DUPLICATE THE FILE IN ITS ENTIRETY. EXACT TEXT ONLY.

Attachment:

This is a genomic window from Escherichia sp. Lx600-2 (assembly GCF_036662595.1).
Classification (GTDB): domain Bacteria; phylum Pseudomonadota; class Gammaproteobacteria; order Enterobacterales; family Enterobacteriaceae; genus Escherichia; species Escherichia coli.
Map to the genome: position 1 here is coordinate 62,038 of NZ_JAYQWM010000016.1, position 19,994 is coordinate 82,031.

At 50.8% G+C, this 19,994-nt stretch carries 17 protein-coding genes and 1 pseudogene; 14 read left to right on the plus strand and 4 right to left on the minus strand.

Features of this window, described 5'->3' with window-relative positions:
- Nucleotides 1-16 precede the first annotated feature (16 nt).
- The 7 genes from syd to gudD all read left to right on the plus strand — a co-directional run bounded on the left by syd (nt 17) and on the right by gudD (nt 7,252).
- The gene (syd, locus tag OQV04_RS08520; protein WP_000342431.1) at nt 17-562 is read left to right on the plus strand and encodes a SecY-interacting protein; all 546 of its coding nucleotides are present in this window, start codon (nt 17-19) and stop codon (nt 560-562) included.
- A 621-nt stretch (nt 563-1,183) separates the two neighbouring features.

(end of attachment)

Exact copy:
This is a genomic window from Escherichia sp. Lx600-2 (assembly GCF_036662595.1).
Classification (GTDB): domain Bacteria; phylum Pseudomonadota; class Gammaproteobacteria; order Enterobacterales; family Enterobacteriaceae; genus Escherichia; species Escherichia coli.
Map to the genome: position 1 here is coordinate 62,038 of NZ_JAYQWM010000016.1, position 19,994 is coordinate 82,031.

At 50.8% G+C, this 19,994-nt stretch carries 17 protein-coding genes and 1 pseudogene; 14 read left to right on the plus strand and 4 right to left on the minus strand.

Features of this window, described 5'->3' with window-relative positions:
- Nucleotides 1-16 precede the first annotated feature (16 nt).
- The 7 genes from syd to gudD all read left to right on the plus strand — a co-directional run bounded on the left by syd (nt 17) and on the right by gudD (nt 7,252).
- The gene (syd, locus tag OQV04_RS08520; protein WP_000342431.1) at nt 17-562 is read left to right on the plus strand and encodes a SecY-interacting protein; all 546 of its coding nucleotides are present in this window, start codon (nt 17-19) and stop codon (nt 560-562) included.
- A 621-nt stretch (nt 563-1,183) separates the two neighbouring features.